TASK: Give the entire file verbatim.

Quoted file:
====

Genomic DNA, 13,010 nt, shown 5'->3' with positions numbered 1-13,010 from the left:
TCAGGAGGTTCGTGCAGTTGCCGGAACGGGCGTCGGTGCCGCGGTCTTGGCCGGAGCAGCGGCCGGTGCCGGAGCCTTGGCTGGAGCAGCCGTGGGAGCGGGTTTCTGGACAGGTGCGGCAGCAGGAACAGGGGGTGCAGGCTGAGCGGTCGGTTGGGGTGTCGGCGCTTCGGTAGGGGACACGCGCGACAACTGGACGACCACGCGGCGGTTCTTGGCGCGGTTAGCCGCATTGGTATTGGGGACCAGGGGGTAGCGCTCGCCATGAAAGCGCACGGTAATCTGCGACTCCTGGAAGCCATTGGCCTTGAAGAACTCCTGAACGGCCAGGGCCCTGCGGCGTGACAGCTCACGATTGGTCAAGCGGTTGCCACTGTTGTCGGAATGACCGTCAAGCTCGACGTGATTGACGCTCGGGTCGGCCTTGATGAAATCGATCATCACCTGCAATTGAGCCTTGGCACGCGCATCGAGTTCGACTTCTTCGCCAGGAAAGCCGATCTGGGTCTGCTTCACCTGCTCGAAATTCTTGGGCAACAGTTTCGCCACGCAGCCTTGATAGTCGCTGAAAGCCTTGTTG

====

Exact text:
Genomic DNA, 13,010 nt, shown 5'->3' with positions numbered 1-13,010 from the left:
TCAGGAGGTTCGTGCAGTTGCCGGAACGGGCGTCGGTGCCGCGGTCTTGGCCGGAGCAGCGGCCGGTGCCGGAGCCTTGGCTGGAGCAGCCGTGGGAGCGGGTTTCTGGACAGGTGCGGCAGCAGGAACAGGGGGTGCAGGCTGAGCGGTCGGTTGGGGTGTCGGCGCTTCGGTAGGGGACACGCGCGACAACTGGACGACCACGCGGCGGTTCTTGGCGCGGTTAGCCGCATTGGTATTGGGGACCAGGGGGTAGCGCTCGCCATGAAAGCGCACGGTAATCTGCGACTCCTGGAAGCCATTGGCCTTGAAGAACTCCTGAACGGCCAGGGCCCTGCGGCGTGACAGCTCACGATTGGTCAAGCGGTTGCCACTGTTGTCGGAATGACCGTCAAGCTCGACGTGATTGACGCTCGGGTCGGCCTTGATGAAATCGATCATCACCTGCAATTGAGCCTTGGCACGCGCATCGAGTTCGACTTCTTCGCCAGGAAAGCCGATCTGGGTCTGCTTCACCTGCTCGAAATTCTTGGGCAACAGTTTCGCCACGCAGCCTTGATAGTCGCTGAAAGCCTTGTTG